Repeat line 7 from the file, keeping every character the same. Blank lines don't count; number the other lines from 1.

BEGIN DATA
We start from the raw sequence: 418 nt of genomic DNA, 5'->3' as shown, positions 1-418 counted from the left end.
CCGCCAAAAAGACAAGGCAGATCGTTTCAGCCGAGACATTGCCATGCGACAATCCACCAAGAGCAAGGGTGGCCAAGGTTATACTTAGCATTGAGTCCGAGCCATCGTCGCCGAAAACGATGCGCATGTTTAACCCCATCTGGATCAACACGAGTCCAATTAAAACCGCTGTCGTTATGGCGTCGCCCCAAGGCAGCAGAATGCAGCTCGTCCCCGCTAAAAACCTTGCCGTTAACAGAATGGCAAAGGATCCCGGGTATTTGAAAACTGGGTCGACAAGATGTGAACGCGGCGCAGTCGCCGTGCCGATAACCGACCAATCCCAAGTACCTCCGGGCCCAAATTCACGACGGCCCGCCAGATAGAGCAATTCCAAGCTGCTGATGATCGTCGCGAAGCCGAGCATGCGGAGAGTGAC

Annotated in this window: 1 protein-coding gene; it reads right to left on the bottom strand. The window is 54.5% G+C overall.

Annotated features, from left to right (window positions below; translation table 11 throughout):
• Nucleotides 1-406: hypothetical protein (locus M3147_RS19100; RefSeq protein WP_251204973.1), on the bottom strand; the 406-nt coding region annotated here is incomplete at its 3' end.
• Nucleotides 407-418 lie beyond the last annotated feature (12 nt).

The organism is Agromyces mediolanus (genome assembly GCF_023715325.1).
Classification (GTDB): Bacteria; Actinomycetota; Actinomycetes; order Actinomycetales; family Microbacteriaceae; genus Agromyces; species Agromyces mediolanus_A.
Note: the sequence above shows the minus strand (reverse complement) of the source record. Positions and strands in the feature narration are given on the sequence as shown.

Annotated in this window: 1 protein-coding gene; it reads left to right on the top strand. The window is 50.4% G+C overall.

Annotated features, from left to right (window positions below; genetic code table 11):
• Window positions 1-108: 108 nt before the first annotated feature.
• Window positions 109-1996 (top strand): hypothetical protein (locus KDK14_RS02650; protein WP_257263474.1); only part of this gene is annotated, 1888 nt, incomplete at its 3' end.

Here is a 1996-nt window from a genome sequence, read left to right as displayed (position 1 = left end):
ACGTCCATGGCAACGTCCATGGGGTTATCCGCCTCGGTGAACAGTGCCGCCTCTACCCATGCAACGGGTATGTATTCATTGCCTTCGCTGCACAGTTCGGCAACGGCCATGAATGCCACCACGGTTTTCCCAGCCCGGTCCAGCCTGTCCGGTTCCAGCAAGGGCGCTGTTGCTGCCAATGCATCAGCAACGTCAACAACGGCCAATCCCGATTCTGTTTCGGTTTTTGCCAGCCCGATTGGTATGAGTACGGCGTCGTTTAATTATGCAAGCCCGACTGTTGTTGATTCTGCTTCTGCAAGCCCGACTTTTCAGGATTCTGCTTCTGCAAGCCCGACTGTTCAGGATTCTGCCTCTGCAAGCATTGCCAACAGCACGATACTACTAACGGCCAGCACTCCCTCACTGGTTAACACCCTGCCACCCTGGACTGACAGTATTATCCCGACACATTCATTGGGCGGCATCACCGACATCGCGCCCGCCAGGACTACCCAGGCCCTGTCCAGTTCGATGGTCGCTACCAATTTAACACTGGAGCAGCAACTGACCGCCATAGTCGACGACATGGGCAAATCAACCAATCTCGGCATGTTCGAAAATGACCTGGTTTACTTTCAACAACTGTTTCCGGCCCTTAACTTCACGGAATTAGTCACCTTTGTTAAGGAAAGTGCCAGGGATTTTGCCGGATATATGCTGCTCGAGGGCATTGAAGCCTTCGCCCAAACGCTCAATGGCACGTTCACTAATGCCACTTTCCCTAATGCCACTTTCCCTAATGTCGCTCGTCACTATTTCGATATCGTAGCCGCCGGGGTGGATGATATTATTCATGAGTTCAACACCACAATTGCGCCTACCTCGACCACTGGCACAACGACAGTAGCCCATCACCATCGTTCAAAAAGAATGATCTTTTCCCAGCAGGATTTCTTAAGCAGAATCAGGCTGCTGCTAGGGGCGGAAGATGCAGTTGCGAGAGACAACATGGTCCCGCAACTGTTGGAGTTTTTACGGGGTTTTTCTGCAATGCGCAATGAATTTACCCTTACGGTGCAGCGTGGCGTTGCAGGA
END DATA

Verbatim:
The organism is Agromyces mediolanus (genome assembly GCF_023715325.1).